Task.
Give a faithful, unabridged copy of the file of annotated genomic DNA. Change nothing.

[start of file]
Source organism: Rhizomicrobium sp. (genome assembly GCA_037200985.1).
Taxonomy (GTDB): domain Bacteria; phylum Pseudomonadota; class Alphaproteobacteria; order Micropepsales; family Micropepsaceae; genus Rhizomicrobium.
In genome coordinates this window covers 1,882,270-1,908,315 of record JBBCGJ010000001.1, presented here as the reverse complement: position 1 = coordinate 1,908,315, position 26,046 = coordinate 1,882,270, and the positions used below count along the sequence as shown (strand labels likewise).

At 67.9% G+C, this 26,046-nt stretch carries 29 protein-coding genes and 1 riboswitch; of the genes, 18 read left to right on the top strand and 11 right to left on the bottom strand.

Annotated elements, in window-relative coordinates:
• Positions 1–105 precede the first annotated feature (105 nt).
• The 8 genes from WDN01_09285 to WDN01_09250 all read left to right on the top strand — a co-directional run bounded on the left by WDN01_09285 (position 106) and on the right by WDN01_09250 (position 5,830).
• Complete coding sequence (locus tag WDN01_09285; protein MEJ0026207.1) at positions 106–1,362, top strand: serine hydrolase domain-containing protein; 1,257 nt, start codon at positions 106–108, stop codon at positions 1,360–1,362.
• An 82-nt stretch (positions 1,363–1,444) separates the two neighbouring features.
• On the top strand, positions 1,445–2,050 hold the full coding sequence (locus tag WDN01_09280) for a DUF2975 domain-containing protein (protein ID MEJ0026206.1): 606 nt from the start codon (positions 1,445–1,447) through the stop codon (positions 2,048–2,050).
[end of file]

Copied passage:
Source organism: Rhizomicrobium sp. (genome assembly GCA_037200985.1).
Taxonomy (GTDB): domain Bacteria; phylum Pseudomonadota; class Alphaproteobacteria; order Micropepsales; family Micropepsaceae; genus Rhizomicrobium.
In genome coordinates this window covers 1,882,270-1,908,315 of record JBBCGJ010000001.1, presented here as the reverse complement: position 1 = coordinate 1,908,315, position 26,046 = coordinate 1,882,270, and the positions used below count along the sequence as shown (strand labels likewise).

At 67.9% G+C, this 26,046-nt stretch carries 29 protein-coding genes and 1 riboswitch; of the genes, 18 read left to right on the top strand and 11 right to left on the bottom strand.

Annotated elements, in window-relative coordinates:
• Positions 1–105 precede the first annotated feature (105 nt).
• The 8 genes from WDN01_09285 to WDN01_09250 all read left to right on the top strand — a co-directional run bounded on the left by WDN01_09285 (position 106) and on the right by WDN01_09250 (position 5,830).
• Complete coding sequence (locus tag WDN01_09285; protein MEJ0026207.1) at positions 106–1,362, top strand: serine hydrolase domain-containing protein; 1,257 nt, start codon at positions 106–108, stop codon at positions 1,360–1,362.
• An 82-nt stretch (positions 1,363–1,444) separates the two neighbouring features.
• On the top strand, positions 1,445–2,050 hold the full coding sequence (locus tag WDN01_09280) for a DUF2975 domain-containing protein (protein ID MEJ0026206.1): 606 nt from the start codon (positions 1,445–1,447) through the stop codon (positions 2,048–2,050).